[Vm-dev] 64bit: "This interpreter (vers. 68000) cannot read image
file (vers. 274877913446)."
ag at computer.org
Wed Oct 17 07:26:35 UTC 2007
Thanks for the excellent feedback.
On 10/17/07, David T. Lewis <lewis at mail.msen.com> wrote:[snip]
> - What is a 64 bit VM?
> A 64 bit image is an image in which the object memory uses 64 bit word
> size for object pointers. Squeak now supports a 64 bit image format that
> is sufficient to produce a working system, but which is intentionally
> simple, and is expected to be modified and extended to take advantage of
> additional 64 bit capabilities in the future.
Considering the answer you gave, did you mean this question to be
"What is a 64-bit image?"?
Here's a pass at answering the "what is a 64-bit VM?" question:
A 64-bit VM is one which is compiled with the LP64 or ILP64 data
model. This means, in C terms, that pointers and longs are 64 bits
- Can I run a 32- or 64-bit VM on my computer?
Some current architectures (such as the x86-64 and the UltraSPARC)
can run 32-bit as well as 64-bit applications; these are known as
"bi-arch". However, some (such as the Alpha) can only run 64-bit
applications. For bi-arch systems, you can choose whether to run
a 32-bit or 64-bit VM. For 64-bit-only systems, you can only run a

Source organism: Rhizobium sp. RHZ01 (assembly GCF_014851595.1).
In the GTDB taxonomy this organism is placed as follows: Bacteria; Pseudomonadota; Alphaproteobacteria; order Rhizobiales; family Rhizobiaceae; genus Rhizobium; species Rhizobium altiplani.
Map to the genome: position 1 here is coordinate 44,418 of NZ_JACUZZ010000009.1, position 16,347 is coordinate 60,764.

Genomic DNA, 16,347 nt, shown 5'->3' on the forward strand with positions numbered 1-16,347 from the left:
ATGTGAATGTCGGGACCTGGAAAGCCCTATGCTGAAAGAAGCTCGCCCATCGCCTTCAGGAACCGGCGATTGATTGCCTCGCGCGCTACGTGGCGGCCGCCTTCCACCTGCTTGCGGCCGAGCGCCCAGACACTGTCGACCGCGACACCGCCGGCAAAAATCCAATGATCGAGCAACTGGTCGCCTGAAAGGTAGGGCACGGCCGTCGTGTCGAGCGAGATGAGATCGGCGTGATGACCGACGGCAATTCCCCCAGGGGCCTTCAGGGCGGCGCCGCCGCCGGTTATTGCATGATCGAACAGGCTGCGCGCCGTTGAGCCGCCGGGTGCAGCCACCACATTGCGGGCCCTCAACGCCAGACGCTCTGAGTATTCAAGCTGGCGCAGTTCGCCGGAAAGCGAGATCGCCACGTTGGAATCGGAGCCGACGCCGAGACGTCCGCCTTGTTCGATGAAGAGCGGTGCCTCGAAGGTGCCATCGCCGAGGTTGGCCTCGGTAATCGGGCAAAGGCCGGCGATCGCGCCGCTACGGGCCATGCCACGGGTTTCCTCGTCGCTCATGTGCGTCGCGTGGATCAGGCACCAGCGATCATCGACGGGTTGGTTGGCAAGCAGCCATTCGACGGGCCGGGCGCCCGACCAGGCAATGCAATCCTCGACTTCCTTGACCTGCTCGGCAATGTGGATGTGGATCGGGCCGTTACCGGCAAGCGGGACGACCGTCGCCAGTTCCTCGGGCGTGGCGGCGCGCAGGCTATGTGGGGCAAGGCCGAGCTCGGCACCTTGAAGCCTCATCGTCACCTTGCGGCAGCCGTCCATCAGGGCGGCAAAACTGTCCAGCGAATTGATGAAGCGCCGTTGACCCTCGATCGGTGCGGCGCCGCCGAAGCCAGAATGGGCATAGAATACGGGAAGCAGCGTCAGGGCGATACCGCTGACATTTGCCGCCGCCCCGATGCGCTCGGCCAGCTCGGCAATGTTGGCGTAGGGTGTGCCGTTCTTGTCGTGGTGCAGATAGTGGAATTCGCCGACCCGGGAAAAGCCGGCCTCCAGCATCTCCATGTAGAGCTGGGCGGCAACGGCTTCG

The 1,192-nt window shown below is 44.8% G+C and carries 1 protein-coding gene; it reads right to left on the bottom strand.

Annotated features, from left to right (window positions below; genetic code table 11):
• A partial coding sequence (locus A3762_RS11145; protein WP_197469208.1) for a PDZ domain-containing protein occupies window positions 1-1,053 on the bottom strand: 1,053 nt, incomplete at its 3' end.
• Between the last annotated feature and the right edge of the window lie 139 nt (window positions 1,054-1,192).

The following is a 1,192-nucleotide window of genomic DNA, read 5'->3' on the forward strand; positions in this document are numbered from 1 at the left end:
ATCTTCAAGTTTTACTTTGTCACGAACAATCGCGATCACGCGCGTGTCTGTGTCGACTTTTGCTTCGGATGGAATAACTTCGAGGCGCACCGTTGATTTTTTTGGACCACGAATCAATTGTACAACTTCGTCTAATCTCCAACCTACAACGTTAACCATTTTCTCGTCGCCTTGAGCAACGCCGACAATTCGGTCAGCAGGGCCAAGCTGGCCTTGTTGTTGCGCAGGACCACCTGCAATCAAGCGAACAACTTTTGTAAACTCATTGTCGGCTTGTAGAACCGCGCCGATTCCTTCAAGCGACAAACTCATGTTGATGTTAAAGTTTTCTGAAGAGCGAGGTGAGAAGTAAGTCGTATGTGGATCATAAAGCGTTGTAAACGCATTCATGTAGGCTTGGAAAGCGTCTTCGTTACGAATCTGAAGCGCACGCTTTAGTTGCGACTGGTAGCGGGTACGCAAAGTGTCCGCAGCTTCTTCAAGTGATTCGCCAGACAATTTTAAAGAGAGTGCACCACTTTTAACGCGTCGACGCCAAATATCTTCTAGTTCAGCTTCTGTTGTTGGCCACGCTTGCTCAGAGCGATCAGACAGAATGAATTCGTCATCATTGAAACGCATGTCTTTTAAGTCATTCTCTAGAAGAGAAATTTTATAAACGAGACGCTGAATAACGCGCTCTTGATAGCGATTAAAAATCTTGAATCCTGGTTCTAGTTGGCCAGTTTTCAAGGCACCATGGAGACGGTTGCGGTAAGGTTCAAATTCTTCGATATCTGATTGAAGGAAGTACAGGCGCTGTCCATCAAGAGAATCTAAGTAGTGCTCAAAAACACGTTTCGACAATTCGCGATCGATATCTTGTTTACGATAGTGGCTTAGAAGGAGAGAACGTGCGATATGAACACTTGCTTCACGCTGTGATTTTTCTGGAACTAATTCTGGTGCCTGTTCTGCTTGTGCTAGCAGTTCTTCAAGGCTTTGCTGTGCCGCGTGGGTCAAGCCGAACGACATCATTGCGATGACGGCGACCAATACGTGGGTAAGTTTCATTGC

64-bit VM, since there's no way of compiling a 32-bit application.
- Can I run a 32 bit image on my 64 bit computer?
> Yes. A 32 bit image can be run on either a 32 bit VM or a 64 bit VM. Some
> computer platforms (e.g. 64 bit Linux) can run both the 32 bit VM and
> 64 bit VM on the same system.
> - Can I run a 64 bit image on my 32 bit computer?
> Yes. If you build a VM with the "64 bit VM?" check box selected, you will
> create a VM that runs 64 bit images. This will work on 32 bit host systems
> as well as on 64 bit host systems.
- How does a 32-bit VM manage to run a 64-bit image if pointers are 32-bits?
(I'm guessing here!)
It relies on the image size being smaller than 4GB. Code in the VM
converts the 64-bit object pointers to 32-bit ones that the VM can use.
- What sizes and alignment does the new 64-bit image format use for
pointers and integers?
(Again, I'm guessing here)
In the 64-bit image format, object pointers are 64-bits wide, allowing for
memory up to 2^64 bytes to be directly addressable. They are aligned
on 8-byte boundaries.
Integers are still implemented as tagged 31-bit values. They are aligned
to 4-byte boundaries.
These alignments were chosen as most 64-bit CPUs require them.
- how do I tell if a given image file is 32-bit or 64-bit?
(No idea. Anyone?)
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